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Palo Alto tries to make 'hackathons' a family affair

Original post made on May 22, 2013

Hackers, designers and Silicon Valley technophiles will flood downtown Palo Alto's most prominent gathering spot with food, music, TED-style talks and gizmos galore on June 1 as part of the city's -- and the nation's -- inaugural festival to celebrate "civic hacking."

Read the full story here Web Link posted Wednesday, May 22, 2013, 9:07 AM

Comments (1)

Posted by Wayne Martin, a resident of Fairmeadow
on May 24, 2013 at 8:02 am

We live in a day and age when virtually anything one wants to know probably is on-line, or could be. Every day sees more e-books, video, audio and data about the world around us appearing on the WEB, somewhere in the world.

City Manager James Keene has been banging on about "the Digital City" since he showed up in Palo Alto—but he's done virtually nothing about advancing that idea. How many startups have come and gone since Keene's taking over the helm of the City's 1200-odd employees, and $150M yearly budget? He's had a lot of time to wheel and deal with property developers, or so it would seem. But how much time has he spent actually getting a technology plan in place? Even a first draft, subject to vetting and significant change over a two-three year review cycle would be a lot better than the "nothing" that Keene seems to have produced in that department.

The kinds of information that could be on-line on the City's web-site, but isn't (for the most part) includes:

o) All of the votes of all of the Boards and Commissions, and City Council
o) An inventory of all City records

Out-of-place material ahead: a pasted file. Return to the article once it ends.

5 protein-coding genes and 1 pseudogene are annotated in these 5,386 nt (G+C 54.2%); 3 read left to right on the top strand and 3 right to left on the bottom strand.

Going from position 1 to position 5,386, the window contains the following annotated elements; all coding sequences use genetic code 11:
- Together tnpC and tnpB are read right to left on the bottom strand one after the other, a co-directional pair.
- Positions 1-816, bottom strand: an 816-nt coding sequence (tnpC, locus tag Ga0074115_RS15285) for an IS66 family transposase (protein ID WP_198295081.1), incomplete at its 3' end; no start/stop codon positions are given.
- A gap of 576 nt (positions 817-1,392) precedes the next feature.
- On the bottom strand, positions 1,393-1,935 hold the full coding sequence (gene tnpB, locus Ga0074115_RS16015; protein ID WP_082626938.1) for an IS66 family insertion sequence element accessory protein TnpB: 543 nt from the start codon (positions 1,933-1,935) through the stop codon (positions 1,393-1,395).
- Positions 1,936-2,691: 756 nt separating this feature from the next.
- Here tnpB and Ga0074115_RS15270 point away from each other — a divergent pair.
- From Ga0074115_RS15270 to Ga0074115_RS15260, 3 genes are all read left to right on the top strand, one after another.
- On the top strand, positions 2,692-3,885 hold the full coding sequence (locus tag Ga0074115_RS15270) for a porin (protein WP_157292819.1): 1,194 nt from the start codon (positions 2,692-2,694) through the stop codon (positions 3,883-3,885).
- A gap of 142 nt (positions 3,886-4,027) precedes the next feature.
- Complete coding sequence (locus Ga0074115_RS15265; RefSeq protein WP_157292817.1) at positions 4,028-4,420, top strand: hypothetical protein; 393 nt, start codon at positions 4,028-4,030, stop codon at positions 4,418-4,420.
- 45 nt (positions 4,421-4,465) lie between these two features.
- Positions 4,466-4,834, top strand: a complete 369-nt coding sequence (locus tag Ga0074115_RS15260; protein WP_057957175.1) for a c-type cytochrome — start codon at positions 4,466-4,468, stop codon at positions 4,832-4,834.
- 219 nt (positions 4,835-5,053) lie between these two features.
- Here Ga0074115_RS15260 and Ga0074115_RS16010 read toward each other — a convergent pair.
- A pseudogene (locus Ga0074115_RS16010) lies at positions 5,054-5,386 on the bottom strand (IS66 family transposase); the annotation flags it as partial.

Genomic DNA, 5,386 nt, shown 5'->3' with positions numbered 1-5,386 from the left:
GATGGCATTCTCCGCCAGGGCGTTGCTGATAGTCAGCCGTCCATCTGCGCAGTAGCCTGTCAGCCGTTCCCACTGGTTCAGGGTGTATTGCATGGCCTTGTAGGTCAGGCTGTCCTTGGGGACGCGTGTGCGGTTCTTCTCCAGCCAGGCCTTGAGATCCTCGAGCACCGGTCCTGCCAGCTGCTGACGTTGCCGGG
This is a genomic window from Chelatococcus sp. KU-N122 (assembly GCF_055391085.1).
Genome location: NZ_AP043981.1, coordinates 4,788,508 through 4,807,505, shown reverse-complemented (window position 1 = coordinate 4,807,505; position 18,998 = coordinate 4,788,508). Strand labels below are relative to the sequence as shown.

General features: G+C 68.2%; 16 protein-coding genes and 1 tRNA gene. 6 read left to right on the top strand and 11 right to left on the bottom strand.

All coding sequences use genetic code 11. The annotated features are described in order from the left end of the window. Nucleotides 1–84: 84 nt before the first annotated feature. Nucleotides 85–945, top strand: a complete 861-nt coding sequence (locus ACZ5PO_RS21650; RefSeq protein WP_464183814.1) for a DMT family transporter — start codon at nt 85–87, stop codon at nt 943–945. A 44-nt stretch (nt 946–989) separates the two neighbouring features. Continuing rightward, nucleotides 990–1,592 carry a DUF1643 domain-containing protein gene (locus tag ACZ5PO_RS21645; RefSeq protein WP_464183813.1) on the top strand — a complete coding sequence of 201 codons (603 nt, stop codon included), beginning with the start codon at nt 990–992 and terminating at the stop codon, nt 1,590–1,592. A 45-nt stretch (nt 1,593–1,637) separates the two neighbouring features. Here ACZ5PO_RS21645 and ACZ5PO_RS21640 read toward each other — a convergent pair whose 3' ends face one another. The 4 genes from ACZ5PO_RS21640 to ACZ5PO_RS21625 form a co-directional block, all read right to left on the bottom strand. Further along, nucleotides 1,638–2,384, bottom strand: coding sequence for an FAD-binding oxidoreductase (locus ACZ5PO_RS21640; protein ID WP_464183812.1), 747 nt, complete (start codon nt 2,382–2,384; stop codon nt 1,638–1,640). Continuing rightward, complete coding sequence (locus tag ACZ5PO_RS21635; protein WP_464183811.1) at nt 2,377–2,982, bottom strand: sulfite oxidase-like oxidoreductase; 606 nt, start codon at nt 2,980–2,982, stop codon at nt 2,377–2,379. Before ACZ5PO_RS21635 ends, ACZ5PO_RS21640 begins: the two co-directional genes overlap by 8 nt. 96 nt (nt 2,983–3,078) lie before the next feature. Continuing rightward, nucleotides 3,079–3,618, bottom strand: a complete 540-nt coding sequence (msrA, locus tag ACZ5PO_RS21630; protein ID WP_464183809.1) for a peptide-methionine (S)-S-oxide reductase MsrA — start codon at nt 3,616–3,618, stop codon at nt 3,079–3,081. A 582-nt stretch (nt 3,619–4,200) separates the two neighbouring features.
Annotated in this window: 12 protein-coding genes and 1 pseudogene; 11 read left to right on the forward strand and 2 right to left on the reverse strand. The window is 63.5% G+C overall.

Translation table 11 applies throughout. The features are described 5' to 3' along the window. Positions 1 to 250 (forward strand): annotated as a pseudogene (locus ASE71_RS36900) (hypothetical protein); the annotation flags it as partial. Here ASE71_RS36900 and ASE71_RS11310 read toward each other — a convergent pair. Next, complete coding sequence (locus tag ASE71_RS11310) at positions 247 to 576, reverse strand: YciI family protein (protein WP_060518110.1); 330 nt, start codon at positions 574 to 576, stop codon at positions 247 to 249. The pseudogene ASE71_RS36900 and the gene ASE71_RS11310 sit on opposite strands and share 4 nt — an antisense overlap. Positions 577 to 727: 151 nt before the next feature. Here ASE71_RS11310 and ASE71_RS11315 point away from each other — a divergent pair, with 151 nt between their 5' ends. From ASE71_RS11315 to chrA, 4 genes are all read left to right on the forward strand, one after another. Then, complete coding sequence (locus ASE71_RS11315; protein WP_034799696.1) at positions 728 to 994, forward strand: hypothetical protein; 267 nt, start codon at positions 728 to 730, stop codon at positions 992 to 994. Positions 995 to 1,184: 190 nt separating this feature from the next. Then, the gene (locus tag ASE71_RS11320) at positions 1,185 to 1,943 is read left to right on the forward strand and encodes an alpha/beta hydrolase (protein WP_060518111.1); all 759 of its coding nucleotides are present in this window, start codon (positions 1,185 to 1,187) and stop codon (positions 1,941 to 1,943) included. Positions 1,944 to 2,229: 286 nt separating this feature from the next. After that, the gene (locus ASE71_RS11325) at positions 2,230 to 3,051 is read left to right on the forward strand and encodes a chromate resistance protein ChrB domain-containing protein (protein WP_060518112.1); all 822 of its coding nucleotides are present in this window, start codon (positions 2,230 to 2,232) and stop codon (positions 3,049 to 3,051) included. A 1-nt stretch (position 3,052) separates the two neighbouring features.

o) City's Record Retention Schedule reflecting indefinite retention of digital materials.
o) Archiving of all video/audio recordings of City meetings.
o) All FPPC filings made by individuals/groups on-line.
o) All Previous City Election Results

These suggestions are just an example of the sorts of information kept on paper by the City, that could be very useful to an electorate that is actively engaged in the governance of their City.

It's fair to say that there is so much "technology" on the market, and the horizon, that any vision, or plan, might well be obsolete as soon as it is approved. The private sector seems to be able to factor these sorts of changes into their use of this equipment, so why can't the public sector?

The suggestions above tend to focus on replacing paper records with their electronic counterparts. There are many other possibilities in the physical domain, such as:

o) City-wide Traffic Monitoring Equipment
o) City-wide Noise Level Monitoring
o) Surveillance Cameras For Increased Public Safety
o) Integrating Police Capabilities With Surrounding Communities
o) On-line Reporting Of Parking Availability For Smartphone Apps

It doesn't take much imagination to just look around and see possibilities for technology use in delivery City services with the existing Internet, and mobile communications devices available to all of us.

However, rather than producing a five-year technology plan, City Manager Keene seems to want to orchestrate street faires that don't produce much but publicity for himself.


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